Many families already find it difficult to review all of the information and advice that is available to them and are often unsure how to apply it to how they support their child.

For some time now, we have been thinking about ways we might be able to both accelerate scientific progress and simplify how advice is put into practice.

Parents and professionals observe children’s development and monitor progress all the time – sometimes formally with structured record keeping, but most often informally. We all monitor our children’s development against common milestones, we think about their skills in a variety of domains and what this means for the next steps in their learning.

Observing our children and how they are progressing and how we can help to nurture their development is a natural and everyday part of parenting.

So, what would happen if we could collect some of these observations as a routine part of daily life, classroom teaching and therapy provision?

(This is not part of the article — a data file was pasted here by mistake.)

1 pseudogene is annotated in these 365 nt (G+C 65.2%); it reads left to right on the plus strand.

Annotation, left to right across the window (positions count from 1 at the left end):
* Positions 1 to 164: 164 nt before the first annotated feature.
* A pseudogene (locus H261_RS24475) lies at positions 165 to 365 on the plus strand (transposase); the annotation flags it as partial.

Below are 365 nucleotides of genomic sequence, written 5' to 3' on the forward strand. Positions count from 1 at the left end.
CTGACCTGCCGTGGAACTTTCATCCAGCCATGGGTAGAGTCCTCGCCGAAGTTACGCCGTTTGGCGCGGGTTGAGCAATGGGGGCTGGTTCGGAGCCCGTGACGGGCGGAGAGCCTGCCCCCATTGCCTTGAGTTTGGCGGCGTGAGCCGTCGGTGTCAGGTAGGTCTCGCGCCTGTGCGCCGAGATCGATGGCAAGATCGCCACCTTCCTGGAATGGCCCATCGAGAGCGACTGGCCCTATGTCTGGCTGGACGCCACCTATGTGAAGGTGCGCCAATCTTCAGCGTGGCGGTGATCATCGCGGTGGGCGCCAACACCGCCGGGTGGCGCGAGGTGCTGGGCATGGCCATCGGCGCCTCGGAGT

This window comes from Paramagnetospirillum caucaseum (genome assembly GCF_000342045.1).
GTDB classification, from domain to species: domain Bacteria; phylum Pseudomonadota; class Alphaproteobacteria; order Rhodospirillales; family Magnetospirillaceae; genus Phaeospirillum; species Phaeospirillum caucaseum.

The first thing this could enable would be personalised advice that is appropriate for that child at her/his current stage of development. This reduces the amount of information that a parent or professional must review. In this context, advice can be specific, detailed, and concise.

The second thing this could enable would be data collection on a scale unachievable in research projects today. The marginal costs of additional data collection, storage and advice generation are small and can feasibly scale to support many hundreds of thousands of children.

Thirdly, this could speed up the process of bringing evidence into advice.

In doing so, we could both improve and accelerate the research-practice loop.

From observations to advice

For some years now, we have been developing systems to do this.

In the coming months, we will be beginning to release new services built on these systems.

The first services will offer families of preschool children opportunities to track their children’s progress on a number of early development milestones, vocabulary and grammar learning, and speech measures.